There was a time in my life that I certainly felt like I could be doing better, like I could be in a better place, in better shape, even with a better a partner. My best, as hard as I tried, was no where near “good enough”. Some days I couldn’t get out of bed, most I walked around an emotionally-drained robot going to work then bed again, but I could never shake the feeling like I needed something better. I needed happiness in my life.
I had this whole idea of what my life should have been like instead, blamed myself for the consequences of my own choices, and subsequently carried a lot of guilt. There was a whole support system I knew I could lean on, but I was embarrassed by the version of myself I had become. How could I return to my parents and admit to the mess I made?
These regrets mostly surrounded a naive relationship gone wrong where I let too many red flags slip by, letting the bad boyfriend feed me his excuses and blind me with seemingly innocent young love. I actually met him through church in high school and had been close friends for several years before our love story took an unexpected turn down his rabithole, but he had me convinced we’d live happily ever after, rather than blogging my how to get over an abusive ex memoir today.
While I was determined and ambitious in my early college years, my ex spent his time digging himself a hole he’d quickly suck me down too. Friends and family noticed I was no longer around much. I gained a lot of weight. I lost my drive and motivation, while he seemed to get off on cutting me down, making me feel weak, and hurting me. He knew just the right things to say to keep me from noticing just how bad it was until it was maybe “too late”.
When I lost myself during these “dark times” as my old college friends refer to it now, there was an a-ha moment when I realized just how dangerous a situation I had put myself in, fought my way out to my car, and drove home to my family. It was the hardest decision for me at the time, and it was one I had tried to make countless times before, for fear of being alone or what he might do to me if I tried to run. On this one and final night with him, however, I decided I’d rather be alone than be the girl he beats down to feel high, and I rathered face the humility of having let it go on so far and ask my family and friends for help and safety.
That decision felt so easy that night, but once I got out of that toxic relationship, I actually felt even more lost and barely recognized the woman in the mirror anymore. So I took it day by day to start pulling my life back on track and getting to that “better” life I had envisioned for myself, even if it meant being on my own. I wanted happiness, and I was determined to find that for myself.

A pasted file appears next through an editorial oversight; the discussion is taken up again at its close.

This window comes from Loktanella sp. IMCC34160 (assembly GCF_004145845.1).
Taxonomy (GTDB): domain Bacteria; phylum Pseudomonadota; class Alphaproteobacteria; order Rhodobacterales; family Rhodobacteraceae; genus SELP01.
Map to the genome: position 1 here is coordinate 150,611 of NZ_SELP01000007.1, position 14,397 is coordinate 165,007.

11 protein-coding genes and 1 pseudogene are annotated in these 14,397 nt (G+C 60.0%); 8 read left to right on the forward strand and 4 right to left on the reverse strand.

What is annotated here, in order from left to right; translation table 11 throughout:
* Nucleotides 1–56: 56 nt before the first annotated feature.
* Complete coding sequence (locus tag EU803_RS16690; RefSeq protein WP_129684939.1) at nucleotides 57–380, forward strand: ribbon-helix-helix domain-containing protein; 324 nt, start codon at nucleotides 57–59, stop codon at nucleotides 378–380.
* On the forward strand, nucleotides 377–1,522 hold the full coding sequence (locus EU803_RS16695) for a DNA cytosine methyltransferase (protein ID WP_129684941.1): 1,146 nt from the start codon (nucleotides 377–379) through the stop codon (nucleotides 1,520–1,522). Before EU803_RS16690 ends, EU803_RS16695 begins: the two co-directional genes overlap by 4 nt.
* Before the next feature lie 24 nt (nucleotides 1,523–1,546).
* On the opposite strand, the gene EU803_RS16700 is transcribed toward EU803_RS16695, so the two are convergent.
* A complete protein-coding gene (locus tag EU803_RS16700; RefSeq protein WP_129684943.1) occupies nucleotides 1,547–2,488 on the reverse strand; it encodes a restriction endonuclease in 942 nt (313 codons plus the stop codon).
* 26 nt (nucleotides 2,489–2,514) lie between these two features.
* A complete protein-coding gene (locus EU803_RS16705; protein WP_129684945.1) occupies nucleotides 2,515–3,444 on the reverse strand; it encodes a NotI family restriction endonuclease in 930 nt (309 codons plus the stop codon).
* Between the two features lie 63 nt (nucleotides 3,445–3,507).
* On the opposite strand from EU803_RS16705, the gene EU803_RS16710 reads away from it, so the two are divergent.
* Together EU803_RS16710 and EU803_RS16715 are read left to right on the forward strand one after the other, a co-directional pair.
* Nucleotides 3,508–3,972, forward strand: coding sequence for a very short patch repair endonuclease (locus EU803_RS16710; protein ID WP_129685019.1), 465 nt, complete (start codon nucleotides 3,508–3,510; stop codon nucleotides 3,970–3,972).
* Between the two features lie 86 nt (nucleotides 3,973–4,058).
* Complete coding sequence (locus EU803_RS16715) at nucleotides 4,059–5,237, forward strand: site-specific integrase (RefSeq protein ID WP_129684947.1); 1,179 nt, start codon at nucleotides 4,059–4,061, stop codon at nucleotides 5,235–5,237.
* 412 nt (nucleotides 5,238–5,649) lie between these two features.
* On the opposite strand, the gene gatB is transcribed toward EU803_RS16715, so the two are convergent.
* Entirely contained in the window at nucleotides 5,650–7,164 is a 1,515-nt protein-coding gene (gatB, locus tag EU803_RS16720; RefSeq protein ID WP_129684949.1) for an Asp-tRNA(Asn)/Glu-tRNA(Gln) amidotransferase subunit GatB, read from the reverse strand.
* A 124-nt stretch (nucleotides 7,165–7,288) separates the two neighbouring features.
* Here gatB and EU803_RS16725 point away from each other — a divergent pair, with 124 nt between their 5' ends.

I had to do a lot of work on my mental health again, and the biggest thing I learned was to just do my best, taking it day by day; some days you’ll wake up on the right side of the bed, and on others you may need to sleep in and cry it out a little. I didn’t pass every course during the unfortunate semester aligning with the demise of my dangerous love affair, but I made it through some of those classes with a passing grade, which was the best I could do at the time. The following semester, feeling lighter without an angry controlling man with a drinking problem in tow, I doubled my course load to graduate with my class and old friends, and with time to study abroad too, because that was the best I could do. This makes me proud, knowing I have done my best and continue to.
If you do just your best, then no matter the outcomes, you will feel confident in that you did everything you could, and when things seem to go so wrong like losing a job or being dragged down someone else’s destructive path, there is still a lesson to be learned that will help you grow and do better next time. I learned my worth and who truly deserved my attention; I learned how strong I am, and I used this to skyrocket myself into the next and best version of myself, focusing all of my time on myself, my health, and my needs before anyone else’s. With that, I can’t say I regret any if the darkest parts of my past because they made me the person I am today, and I’ve just been doing my best since.
It’s too easy to get caught up comparing ourselves to where we should be or how our lives should feel based on what we see online and around us, but the only actual measurement of your success is the growth from where you were yesterday and where you are today.
By doing just my best and holding myself accountable only to what I can do, I hold no regrets when I look back. I don’t compare myself to others or the idea of where I should be because I know I am doing my best in my life, my career, my family, my business, and my love life. Be the best version of yourself by waking up every day with the confidence that you are going to do your best. When you are doing your best, you won’t have any regrets.